What is secure attachment?

Sensitive parenting-prompt responsiveness and warmth

What is insecure-avoidant attachment?

Intrusive, excessively stimulating, controlling interactional styles-parents may not be less involved, but less in tune with the baby, perhaps taking over too much and not letting the child explore themselves-subsequently, the child avoids the parent

What is insecure-resistant attachment?

Unresponsive, under involved approach to caregiving-not responding to the childs cues, and the child clings on to the parent too much

What evidence since that of Ainsworth suggests that something else is going on apart from just mother's sensitivity?

A meta-analysis from De Wolff and Van Lizendoorn (1997) found only a weak effect size (.22) between mother's sensitivity and attachment

What did a meta-analysis of paternal sensitivity find?

There was a small significant effect size between paternal sensitivity and attachment but not as large as the mother

How can depression be a risk factor for disorganised attachment behaviour?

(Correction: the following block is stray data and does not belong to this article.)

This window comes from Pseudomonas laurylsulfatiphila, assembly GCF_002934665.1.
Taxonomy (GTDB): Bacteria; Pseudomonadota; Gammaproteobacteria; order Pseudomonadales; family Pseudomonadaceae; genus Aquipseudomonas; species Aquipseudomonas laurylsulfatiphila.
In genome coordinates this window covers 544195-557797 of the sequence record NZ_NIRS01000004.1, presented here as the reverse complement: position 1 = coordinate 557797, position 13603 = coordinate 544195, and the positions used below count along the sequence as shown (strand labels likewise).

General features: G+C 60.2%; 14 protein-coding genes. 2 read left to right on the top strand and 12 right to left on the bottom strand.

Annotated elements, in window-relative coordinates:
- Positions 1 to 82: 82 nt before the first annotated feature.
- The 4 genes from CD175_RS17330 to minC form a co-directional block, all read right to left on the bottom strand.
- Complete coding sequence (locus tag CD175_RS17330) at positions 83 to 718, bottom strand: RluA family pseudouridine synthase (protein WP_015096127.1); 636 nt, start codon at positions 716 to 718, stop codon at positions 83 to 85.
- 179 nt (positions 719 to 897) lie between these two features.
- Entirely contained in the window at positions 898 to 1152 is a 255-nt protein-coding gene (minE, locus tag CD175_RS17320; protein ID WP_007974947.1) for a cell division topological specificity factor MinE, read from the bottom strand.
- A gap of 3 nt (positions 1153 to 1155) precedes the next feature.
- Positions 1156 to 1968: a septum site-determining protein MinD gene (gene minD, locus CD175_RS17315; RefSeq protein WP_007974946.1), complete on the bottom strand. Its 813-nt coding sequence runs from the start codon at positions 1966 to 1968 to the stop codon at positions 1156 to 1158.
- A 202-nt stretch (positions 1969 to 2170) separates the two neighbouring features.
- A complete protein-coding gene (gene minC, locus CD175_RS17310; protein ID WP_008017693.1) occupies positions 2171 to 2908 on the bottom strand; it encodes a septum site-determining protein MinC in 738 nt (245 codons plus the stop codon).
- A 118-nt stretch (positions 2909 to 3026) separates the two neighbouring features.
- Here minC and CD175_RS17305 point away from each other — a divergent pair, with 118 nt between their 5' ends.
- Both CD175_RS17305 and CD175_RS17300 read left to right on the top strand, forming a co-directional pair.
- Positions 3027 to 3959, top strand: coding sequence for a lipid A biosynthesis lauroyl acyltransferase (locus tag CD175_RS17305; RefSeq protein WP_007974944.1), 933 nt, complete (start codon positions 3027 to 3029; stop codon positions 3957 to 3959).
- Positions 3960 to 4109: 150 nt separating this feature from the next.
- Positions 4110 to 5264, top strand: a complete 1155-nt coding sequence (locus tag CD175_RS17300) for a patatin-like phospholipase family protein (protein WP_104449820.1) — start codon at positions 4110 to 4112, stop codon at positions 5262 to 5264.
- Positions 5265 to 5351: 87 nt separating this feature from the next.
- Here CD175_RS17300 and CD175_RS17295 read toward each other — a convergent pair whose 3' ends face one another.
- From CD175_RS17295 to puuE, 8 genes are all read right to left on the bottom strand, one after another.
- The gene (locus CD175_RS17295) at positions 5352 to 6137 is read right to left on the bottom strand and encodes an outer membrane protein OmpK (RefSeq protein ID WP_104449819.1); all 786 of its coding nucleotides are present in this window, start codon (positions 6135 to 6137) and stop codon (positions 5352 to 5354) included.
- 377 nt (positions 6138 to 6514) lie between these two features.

Depressed people tend to be more self-involved

Face expressions are important and depressed people might not smile often

Type of speech is important-it might be quite slow and sad

What is the hypothesised predictor of mother's sensitivity?

Their past and present attachment experiences affect their degree of sensitivity and responsiveness

What do the Adult Attachment interviews measure?

Semi-structured interview-measuring how they are feeling NOW, how do they view and talk about their experiences? are they genuine? are there any examples of experiences?

What is autonomous adult attachment?

Secure-coherent, well-balanced account, clear value of close relationships

What is dismissing adult attachment?

Insecure avoidant-deny any importance of attachment experiences, insisting they cannot recall childhood events and emotions